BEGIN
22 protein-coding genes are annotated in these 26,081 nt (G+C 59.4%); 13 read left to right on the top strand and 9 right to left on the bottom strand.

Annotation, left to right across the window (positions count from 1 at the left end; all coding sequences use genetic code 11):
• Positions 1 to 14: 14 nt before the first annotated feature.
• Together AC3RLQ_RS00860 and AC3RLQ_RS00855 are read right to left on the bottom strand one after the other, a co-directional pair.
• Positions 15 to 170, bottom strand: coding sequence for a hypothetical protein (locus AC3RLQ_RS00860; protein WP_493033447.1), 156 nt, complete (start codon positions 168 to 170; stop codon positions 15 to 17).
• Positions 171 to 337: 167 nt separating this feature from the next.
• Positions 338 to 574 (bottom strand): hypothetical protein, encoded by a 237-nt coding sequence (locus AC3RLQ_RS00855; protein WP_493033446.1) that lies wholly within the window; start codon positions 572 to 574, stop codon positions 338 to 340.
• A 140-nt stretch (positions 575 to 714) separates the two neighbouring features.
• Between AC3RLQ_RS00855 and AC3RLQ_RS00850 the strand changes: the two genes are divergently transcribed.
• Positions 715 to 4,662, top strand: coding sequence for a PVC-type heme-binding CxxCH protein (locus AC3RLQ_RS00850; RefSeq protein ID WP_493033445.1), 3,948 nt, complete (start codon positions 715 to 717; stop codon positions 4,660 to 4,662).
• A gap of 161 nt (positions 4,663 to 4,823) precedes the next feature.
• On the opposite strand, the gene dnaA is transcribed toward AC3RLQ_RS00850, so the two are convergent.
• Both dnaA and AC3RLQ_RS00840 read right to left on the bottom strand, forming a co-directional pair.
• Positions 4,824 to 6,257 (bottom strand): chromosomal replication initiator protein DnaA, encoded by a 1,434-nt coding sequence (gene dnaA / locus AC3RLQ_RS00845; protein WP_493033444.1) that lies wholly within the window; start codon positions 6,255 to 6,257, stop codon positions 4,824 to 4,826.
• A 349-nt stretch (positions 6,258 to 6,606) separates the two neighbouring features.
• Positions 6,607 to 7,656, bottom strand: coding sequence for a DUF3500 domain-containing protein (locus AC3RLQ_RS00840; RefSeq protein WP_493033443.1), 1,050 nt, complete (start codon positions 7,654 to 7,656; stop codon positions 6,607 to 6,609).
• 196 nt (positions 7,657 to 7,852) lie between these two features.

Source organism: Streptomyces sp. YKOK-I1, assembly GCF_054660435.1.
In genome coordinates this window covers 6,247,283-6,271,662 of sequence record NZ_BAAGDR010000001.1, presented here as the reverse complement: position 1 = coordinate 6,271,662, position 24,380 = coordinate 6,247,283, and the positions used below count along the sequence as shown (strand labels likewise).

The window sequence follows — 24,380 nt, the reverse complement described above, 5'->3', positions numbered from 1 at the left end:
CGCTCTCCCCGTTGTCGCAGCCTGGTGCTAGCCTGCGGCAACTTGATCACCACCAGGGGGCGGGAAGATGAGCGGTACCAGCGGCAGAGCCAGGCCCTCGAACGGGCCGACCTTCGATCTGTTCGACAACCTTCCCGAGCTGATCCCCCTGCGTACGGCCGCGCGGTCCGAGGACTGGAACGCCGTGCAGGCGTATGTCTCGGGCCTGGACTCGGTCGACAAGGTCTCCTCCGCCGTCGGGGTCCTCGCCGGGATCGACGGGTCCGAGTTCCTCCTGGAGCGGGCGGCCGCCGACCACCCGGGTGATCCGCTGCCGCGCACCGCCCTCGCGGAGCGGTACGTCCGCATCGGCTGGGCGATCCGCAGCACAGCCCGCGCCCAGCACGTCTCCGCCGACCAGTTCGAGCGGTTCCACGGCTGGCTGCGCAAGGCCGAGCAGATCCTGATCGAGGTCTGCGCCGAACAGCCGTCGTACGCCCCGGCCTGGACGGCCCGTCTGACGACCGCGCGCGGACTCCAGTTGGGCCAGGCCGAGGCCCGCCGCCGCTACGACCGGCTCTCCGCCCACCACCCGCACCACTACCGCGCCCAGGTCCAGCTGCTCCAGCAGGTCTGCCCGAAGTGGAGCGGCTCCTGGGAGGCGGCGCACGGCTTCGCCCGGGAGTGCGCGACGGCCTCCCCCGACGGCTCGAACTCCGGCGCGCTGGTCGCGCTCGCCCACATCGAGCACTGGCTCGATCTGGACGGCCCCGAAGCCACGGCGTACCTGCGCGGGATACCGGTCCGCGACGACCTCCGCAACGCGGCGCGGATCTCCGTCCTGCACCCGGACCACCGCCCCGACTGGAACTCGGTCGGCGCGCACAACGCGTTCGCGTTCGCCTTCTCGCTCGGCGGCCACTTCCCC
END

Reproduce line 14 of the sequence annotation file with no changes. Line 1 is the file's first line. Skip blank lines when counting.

• Positions 4,824 to 6,257 (bottom strand): chromosomal replication initiator protein DnaA, encoded by a 1,434-nt coding sequence (gene dnaA / locus AC3RLQ_RS00845; protein WP_493033444.1) that lies wholly within the window; start codon positions 6,255 to 6,257, stop codon positions 4,824 to 4,826.